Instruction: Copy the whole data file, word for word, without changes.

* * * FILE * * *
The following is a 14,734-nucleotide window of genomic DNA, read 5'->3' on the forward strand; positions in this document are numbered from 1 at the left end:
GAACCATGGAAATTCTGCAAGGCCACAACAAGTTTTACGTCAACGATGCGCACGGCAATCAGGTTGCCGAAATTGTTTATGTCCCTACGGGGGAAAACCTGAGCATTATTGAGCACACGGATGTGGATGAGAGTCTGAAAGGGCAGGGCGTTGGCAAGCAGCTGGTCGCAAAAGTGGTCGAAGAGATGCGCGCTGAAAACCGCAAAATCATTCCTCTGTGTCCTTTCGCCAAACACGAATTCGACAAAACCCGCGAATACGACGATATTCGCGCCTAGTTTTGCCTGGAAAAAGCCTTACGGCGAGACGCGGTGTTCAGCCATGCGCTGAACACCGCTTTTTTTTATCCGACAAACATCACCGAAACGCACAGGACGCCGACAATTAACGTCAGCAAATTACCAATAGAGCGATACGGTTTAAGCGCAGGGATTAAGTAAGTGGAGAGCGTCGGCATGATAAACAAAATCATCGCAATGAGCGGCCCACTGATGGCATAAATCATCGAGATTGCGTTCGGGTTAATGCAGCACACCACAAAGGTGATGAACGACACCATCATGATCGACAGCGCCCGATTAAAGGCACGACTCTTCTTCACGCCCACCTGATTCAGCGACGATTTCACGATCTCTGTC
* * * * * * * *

The following is a 14,734-nucleotide window of genomic DNA, read 5'->3' on the forward strand; positions in this document are numbered from 1 at the left end:
GAACCATGGAAATTCTGCAAGGCCACAACAAGTTTTACGTCAACGATGCGCACGGCAATCAGGTTGCCGAAATTGTTTATGTCCCTACGGGGGAAAACCTGAGCATTATTGAGCACACGGATGTGGATGAGAGTCTGAAAGGGCAGGGCGTTGGCAAGCAGCTGGTCGCAAAAGTGGTCGAAGAGATGCGCGCTGAAAACCGCAAAATCATTCCTCTGTGTCCTTTCGCCAAACACGAATTCGACAAAACCCGCGAATACGACGATATTCGCGCCTAGTTTTGCCTGGAAAAAGCCTTACGGCGAGACGCGGTGTTCAGCCATGCGCTGAACACCGCTTTTTTTTATCCGACAAACATCACCGAAACGCACAGGACGCCGACAATTAACGTCAGCAAATTACCAATAGAGCGATACGGTTTAAGCGCAGGGATTAAGTAAGTGGAGAGCGTCGGCATGATAAACAAAATCATCGCAATGAGCGGCCCACTGATGGCATAAATCATCGAGATTGCGTTCGGGTTAATGCAGCACACCACAAAGGTGATGAACGACACCATCATGATCGACAGCGCCCGATTAAAGGCACGACTCTTCTTCACGCCCACCTGATTCAGCGACGATTTCACGATCTCTGTC